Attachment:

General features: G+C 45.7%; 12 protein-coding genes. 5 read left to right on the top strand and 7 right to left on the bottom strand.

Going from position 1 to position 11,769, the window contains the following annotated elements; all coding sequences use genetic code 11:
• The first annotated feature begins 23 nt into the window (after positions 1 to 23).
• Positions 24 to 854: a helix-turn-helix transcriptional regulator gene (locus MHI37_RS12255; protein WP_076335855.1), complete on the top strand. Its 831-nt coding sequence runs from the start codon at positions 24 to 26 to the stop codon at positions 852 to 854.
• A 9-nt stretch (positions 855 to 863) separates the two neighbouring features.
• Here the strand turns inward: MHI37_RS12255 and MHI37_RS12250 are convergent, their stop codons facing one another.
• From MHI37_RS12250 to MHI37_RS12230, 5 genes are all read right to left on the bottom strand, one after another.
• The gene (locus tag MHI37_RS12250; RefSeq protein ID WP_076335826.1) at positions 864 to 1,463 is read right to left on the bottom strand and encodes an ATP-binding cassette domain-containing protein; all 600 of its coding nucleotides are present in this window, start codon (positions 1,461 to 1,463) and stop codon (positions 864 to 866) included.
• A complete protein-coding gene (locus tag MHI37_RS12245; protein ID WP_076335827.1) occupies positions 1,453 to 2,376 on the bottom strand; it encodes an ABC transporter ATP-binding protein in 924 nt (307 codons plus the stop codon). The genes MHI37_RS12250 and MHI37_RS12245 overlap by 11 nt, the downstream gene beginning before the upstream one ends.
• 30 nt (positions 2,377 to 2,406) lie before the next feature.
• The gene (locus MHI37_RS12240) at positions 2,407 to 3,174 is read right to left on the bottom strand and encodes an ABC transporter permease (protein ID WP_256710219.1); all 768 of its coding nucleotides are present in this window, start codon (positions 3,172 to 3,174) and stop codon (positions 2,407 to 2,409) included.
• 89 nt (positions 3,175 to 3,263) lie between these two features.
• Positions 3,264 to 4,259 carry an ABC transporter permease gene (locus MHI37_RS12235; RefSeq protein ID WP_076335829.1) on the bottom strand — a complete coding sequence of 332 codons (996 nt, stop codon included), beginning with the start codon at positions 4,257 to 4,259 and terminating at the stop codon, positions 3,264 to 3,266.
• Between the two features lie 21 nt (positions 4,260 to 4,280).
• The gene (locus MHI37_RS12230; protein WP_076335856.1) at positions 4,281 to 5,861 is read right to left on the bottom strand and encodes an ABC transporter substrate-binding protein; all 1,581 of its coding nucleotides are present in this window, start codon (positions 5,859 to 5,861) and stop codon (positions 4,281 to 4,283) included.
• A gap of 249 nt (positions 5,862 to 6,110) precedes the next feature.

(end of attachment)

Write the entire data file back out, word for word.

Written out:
General features: G+C 45.7%; 12 protein-coding genes. 5 read left to right on the top strand and 7 right to left on the bottom strand.

Going from position 1 to position 11,769, the window contains the following annotated elements; all coding sequences use genetic code 11:
• The first annotated feature begins 23 nt into the window (after positions 1 to 23).
• Positions 24 to 854: a helix-turn-helix transcriptional regulator gene (locus MHI37_RS12255; protein WP_076335855.1), complete on the top strand. Its 831-nt coding sequence runs from the start codon at positions 24 to 26 to the stop codon at positions 852 to 854.
• A 9-nt stretch (positions 855 to 863) separates the two neighbouring features.
• Here the strand turns inward: MHI37_RS12255 and MHI37_RS12250 are convergent, their stop codons facing one another.
• From MHI37_RS12250 to MHI37_RS12230, 5 genes are all read right to left on the bottom strand, one after another.
• The gene (locus tag MHI37_RS12250; RefSeq protein ID WP_076335826.1) at positions 864 to 1,463 is read right to left on the bottom strand and encodes an ATP-binding cassette domain-containing protein; all 600 of its coding nucleotides are present in this window, start codon (positions 1,461 to 1,463) and stop codon (positions 864 to 866) included.
• A complete protein-coding gene (locus tag MHI37_RS12245; protein ID WP_076335827.1) occupies positions 1,453 to 2,376 on the bottom strand; it encodes an ABC transporter ATP-binding protein in 924 nt (307 codons plus the stop codon). The genes MHI37_RS12250 and MHI37_RS12245 overlap by 11 nt, the downstream gene beginning before the upstream one ends.
• 30 nt (positions 2,377 to 2,406) lie before the next feature.
• The gene (locus MHI37_RS12240) at positions 2,407 to 3,174 is read right to left on the bottom strand and encodes an ABC transporter permease (protein ID WP_256710219.1); all 768 of its coding nucleotides are present in this window, start codon (positions 3,172 to 3,174) and stop codon (positions 2,407 to 2,409) included.
• 89 nt (positions 3,175 to 3,263) lie between these two features.
• Positions 3,264 to 4,259 carry an ABC transporter permease gene (locus MHI37_RS12235; RefSeq protein ID WP_076335829.1) on the bottom strand — a complete coding sequence of 332 codons (996 nt, stop codon included), beginning with the start codon at positions 4,257 to 4,259 and terminating at the stop codon, positions 3,264 to 3,266.
• Between the two features lie 21 nt (positions 4,260 to 4,280).
• The gene (locus MHI37_RS12230; protein WP_076335856.1) at positions 4,281 to 5,861 is read right to left on the bottom strand and encodes an ABC transporter substrate-binding protein; all 1,581 of its coding nucleotides are present in this window, start codon (positions 5,859 to 5,861) and stop codon (positions 4,281 to 4,283) included.
• A gap of 249 nt (positions 5,862 to 6,110) precedes the next feature.